To put the position generally, one can say that cooperation (which will be occurring simultaneously at differing levels within a complex society) tends to give rise to a growing population but also to differentials in the vital rates of fertility, mortality and migration between sub-populations which are governed by the nature of the cooperation itself. In this connection one must be sensitive to the existence of differing kinds of aggregates. Familiar from ecology is the important distinction between aggregations (herds) and congregations (stable social groups) (These are very different and make very different cognitive demands on their members. Primates have the latter, which is why they have such big brains). Among humans one finds both social groups and social categories producing differentials. Regarding the latter, it is evident that within advanced societies and arising out of the division and specialisation of labour, there are differentials in fertility and mortality within and between social class categories, one source being the differentially hazardous nature of individual occupations.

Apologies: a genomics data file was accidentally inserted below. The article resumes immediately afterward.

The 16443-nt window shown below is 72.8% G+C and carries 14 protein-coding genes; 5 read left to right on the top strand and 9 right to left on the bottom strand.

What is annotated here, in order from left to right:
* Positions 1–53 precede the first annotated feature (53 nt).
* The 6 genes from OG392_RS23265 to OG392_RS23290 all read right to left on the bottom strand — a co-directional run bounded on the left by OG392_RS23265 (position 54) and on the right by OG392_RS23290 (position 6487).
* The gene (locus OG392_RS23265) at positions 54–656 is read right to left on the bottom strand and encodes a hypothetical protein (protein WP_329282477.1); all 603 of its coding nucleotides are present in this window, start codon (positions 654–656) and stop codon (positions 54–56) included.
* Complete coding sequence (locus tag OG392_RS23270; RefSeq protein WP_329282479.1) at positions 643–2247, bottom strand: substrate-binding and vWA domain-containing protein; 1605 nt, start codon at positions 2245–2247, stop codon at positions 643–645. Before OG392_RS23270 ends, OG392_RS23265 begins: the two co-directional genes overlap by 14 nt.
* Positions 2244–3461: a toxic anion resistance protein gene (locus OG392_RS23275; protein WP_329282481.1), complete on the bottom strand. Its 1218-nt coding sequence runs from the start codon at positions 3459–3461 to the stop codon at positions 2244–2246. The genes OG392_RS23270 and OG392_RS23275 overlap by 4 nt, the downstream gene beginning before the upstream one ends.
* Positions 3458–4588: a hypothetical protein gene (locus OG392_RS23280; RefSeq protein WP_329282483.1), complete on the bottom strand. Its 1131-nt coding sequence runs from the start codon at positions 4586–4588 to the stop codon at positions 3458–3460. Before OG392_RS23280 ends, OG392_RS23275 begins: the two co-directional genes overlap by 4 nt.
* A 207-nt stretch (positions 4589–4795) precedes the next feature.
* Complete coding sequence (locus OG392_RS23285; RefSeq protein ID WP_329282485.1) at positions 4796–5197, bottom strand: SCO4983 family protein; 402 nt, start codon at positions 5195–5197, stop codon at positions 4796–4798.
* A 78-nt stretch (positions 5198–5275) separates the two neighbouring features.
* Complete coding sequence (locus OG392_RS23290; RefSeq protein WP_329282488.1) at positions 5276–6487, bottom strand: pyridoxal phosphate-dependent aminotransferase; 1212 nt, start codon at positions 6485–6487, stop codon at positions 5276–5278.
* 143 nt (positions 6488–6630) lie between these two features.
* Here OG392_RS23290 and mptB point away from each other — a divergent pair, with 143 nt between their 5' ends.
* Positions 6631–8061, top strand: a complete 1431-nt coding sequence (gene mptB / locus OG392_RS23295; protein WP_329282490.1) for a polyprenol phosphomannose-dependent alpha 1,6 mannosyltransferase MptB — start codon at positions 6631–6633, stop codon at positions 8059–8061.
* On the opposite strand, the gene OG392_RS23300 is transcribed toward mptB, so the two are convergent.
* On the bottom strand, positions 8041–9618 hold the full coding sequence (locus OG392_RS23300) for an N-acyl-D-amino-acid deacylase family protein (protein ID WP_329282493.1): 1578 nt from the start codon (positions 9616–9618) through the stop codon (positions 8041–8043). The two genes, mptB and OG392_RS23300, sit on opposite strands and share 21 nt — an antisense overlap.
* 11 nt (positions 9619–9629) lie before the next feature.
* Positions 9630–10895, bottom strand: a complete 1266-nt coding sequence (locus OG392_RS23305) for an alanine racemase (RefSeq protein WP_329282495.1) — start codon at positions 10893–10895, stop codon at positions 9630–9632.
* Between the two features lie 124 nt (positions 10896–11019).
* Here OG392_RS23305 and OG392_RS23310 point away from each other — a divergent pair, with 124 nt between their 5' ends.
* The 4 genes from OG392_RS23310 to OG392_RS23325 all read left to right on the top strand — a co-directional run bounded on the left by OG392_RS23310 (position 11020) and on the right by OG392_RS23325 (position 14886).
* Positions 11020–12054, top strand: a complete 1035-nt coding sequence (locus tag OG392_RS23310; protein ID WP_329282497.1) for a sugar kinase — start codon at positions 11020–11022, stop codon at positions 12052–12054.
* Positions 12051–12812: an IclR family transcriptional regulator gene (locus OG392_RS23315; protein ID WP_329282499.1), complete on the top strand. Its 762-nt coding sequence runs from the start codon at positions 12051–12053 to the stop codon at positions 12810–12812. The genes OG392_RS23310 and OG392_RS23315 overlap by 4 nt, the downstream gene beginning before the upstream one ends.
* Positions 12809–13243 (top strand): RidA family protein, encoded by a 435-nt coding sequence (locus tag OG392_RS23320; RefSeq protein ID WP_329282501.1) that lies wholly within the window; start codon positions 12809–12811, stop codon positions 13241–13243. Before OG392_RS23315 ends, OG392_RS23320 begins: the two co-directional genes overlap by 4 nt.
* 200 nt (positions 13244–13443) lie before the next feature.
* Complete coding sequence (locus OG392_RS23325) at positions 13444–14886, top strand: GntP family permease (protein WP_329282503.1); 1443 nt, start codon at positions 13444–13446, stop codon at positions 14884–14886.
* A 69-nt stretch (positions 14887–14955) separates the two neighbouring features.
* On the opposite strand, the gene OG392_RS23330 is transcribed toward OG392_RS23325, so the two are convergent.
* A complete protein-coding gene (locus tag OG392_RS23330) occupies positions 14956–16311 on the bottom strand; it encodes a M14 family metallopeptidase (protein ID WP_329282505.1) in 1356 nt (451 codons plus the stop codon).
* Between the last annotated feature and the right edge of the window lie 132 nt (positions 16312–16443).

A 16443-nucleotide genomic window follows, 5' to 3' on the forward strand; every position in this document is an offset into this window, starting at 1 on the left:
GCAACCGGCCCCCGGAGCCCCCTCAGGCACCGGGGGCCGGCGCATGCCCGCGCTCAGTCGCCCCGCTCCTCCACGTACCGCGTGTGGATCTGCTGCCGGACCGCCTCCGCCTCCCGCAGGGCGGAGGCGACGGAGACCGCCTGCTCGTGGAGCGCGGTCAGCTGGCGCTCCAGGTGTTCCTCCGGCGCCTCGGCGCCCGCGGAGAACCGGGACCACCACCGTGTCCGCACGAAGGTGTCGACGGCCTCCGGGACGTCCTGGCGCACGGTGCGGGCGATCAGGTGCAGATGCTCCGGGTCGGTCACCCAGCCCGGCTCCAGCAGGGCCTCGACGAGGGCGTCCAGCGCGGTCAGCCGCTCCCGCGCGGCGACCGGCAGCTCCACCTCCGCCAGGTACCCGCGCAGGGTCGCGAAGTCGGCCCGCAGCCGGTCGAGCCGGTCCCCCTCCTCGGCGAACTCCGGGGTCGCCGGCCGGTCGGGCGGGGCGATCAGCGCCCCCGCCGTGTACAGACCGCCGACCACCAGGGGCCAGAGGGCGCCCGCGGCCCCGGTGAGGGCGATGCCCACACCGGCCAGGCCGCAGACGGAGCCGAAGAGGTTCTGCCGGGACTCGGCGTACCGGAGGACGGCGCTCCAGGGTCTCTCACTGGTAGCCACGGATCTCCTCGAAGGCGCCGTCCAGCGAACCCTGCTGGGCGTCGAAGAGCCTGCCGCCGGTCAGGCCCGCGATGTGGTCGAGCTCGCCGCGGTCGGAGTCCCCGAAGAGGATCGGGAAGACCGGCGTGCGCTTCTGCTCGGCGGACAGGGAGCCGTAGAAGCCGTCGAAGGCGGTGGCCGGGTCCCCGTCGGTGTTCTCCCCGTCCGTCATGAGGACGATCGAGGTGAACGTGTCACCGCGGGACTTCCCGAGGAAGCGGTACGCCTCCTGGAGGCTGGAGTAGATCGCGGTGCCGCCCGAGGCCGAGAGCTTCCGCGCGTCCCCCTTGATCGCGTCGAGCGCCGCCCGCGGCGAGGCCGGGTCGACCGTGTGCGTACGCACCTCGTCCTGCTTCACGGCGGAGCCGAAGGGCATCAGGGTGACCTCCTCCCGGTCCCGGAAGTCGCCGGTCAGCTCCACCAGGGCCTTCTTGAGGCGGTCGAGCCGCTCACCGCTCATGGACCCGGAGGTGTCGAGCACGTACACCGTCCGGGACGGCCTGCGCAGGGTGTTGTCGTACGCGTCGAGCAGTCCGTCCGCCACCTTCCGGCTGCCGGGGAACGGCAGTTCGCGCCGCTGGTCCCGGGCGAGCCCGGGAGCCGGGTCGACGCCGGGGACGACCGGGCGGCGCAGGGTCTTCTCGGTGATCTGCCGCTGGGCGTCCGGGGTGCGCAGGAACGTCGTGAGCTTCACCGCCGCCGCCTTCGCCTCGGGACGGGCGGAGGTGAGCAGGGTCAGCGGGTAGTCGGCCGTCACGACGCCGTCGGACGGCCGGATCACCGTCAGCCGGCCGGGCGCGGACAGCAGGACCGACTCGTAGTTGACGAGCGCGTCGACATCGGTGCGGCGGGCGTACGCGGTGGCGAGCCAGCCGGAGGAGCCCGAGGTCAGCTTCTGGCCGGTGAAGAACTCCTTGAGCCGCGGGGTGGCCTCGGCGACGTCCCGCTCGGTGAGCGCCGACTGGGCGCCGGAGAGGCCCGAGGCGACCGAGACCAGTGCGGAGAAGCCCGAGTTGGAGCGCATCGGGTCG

The demographic patterns at the present time across vast swathes of the Earth’s surface point firmly to the emphasis here on the importance of aggregates as against individuals. At the present time the world population is growing steadily and sustainably, at any rate in the short- to medium-term, but the proportion of that population who are paying a substantial cost in terms of the loss of their own potential fertility is also growing; this is strikingly the case in Europe and Japan, where some national populations are even in decline. The European pattern of small family size is becoming much more widespread. Individuals are evidently not generally acting in ways which maximize the likelihood of the promulgation of their own genes. Hence an attempt to account for behaviour by reference to the selfish gene on an individualized basis would plainly fail. However, once the move is made to foreground cooperative genes observable patterns become explicable. Paradoxically, the overall world population is growing while many, perhaps most, individuals are “paying a substantial cost” in terms of the loss of their own potential fertility.